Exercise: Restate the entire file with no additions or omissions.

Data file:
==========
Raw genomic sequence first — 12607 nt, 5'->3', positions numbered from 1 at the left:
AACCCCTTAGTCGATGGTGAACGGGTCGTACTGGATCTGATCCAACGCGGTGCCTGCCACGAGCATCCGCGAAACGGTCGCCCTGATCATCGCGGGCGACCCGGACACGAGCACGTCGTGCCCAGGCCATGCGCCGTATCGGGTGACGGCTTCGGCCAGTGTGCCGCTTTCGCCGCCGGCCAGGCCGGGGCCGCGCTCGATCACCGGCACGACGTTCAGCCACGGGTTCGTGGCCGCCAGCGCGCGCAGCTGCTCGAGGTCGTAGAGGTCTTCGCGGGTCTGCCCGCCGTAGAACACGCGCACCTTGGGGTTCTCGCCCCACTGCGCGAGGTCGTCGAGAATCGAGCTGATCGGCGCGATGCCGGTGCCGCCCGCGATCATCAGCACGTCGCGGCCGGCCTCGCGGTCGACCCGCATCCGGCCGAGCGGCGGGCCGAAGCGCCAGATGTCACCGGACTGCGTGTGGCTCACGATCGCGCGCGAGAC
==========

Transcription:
Raw genomic sequence first — 12607 nt, 5'->3', positions numbered from 1 at the left:
AACCCCTTAGTCGATGGTGAACGGGTCGTACTGGATCTGATCCAACGCGGTGCCTGCCACGAGCATCCGCGAAACGGTCGCCCTGATCATCGCGGGCGACCCGGACACGAGCACGTCGTGCCCAGGCCATGCGCCGTATCGGGTGACGGCTTCGGCCAGTGTGCCGCTTTCGCCGCCGGCCAGGCCGGGGCCGCGCTCGATCACCGGCACGACGTTCAGCCACGGGTTCGTGGCCGCCAGCGCGCGCAGCTGCTCGAGGTCGTAGAGGTCTTCGCGGGTCTGCCCGCCGTAGAACACGCGCACCTTGGGGTTCTCGCCCCACTGCGCGAGGTCGTCGAGAATCGAGCTGATCGGCGCGATGCCGGTGCCGCCCGCGATCATCAGCACGTCGCGGCCGGCCTCGCGGTCGACCCGCATCCGGCCGAGCGGCGGGCCGAAGCGCCAGATGTCACCGGACTGCGTGTGGCTCACGATCGCGCGCGAGAC